by Ryan Lahti
Republished form Forbes, August 6, 2018
Mishandling circumstances with board members or bosses can have career-limiting consequences. Misunderstandings with clients and customers can result in lost revenue. Failing to decipher political dynamics occurring among peers can create silos. Regardless of who the stakeholders are, some relational miscues are costly.
How well do you recognize stakeholder perspectives while communicating your own? As you answer this question, consider two factors:
• The setting where this capability is especially beneficial.
• The ways leaders go astray.
Reading the situation and stakeholders is valuable in any setting, but meetings are prime contexts for using it. Many of our daily interactions (both good and bad) occur in meetings. Because we spend so much time in meetings, they are ripe for increased efficiency. Executives report 33 to 47% of meeting time is unproductive.
A closer examination of meetings reveals leaders tend to contribute to this lack of productivity and impair stakeholder relations in three ways.
1. Using Humor As A Veil
Humor in the workplace is beneficial when it is used wisely. Appropriate use of humor enhances work performance, satisfaction with leaders and connections among group members. In addition, humor helps defuse tense discussions in meetings.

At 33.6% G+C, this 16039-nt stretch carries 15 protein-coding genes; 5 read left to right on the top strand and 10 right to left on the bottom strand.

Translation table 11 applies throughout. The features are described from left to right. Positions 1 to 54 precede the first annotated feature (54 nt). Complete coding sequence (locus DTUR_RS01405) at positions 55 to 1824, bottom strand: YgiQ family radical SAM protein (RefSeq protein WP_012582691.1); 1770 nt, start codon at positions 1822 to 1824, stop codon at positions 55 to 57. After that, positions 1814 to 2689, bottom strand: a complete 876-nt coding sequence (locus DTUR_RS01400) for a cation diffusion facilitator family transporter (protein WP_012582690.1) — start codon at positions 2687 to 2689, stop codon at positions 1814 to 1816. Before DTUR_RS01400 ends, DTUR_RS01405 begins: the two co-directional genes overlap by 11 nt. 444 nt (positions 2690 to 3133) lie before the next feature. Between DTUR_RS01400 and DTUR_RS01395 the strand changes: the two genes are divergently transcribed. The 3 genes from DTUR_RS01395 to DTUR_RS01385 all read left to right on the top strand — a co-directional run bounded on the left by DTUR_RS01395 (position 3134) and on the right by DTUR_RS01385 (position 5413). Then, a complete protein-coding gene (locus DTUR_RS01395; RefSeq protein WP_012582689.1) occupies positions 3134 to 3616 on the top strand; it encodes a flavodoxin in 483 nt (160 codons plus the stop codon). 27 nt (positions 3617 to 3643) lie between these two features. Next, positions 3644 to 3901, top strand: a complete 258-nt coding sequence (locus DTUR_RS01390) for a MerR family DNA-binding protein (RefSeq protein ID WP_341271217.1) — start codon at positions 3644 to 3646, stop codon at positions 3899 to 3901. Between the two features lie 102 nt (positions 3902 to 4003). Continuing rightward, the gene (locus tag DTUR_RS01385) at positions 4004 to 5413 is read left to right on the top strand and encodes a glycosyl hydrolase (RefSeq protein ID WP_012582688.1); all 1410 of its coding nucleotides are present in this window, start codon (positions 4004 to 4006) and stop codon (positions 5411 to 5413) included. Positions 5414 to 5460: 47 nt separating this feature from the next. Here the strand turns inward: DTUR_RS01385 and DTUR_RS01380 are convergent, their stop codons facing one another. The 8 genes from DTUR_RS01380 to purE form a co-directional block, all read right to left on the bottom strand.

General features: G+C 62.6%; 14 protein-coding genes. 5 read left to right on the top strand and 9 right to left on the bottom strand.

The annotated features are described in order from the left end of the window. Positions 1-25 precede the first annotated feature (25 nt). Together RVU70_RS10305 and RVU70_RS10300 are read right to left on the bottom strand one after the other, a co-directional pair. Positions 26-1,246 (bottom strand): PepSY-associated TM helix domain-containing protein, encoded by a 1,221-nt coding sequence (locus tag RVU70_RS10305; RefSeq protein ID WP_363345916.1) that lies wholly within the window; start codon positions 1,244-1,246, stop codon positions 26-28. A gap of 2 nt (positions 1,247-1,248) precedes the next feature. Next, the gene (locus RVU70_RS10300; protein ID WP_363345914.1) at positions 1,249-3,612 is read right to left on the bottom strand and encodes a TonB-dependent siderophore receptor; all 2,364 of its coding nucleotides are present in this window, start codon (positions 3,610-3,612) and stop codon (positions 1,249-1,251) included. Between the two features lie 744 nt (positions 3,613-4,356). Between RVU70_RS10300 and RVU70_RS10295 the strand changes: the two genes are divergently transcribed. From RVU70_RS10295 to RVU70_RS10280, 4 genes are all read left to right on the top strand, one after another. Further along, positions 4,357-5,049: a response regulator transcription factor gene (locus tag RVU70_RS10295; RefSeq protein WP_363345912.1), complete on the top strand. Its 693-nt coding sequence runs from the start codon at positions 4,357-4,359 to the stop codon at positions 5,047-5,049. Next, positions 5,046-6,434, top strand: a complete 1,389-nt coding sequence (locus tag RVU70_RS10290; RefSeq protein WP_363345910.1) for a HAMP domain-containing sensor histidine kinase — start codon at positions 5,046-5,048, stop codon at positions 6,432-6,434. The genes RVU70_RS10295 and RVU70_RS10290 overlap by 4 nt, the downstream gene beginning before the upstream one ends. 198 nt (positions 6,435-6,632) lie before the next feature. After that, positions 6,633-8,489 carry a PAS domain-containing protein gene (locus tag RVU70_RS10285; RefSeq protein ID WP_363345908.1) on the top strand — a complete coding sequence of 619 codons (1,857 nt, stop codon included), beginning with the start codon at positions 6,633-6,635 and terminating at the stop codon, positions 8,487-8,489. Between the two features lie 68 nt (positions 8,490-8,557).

Unfortunately, humor isn’t always used in a positive manner. Many of us have attended meetings when participants make sarcastic comments about individuals in the room. These verbal pokes may get laughs from a few people. Other colleagues are likely to take exception to these zingers by calling out this behavior. In my experience, the initiators of the sarcasm frequently try to explain it away as “having fun.”
When zingers occur repeatedly in meetings, the initiators are not just having fun. The comments are really jabs at colleagues done under the guise of fun. More specifically, the zingers are forms of passive aggression that individuals use instead of recognizing and resolving underlying issues.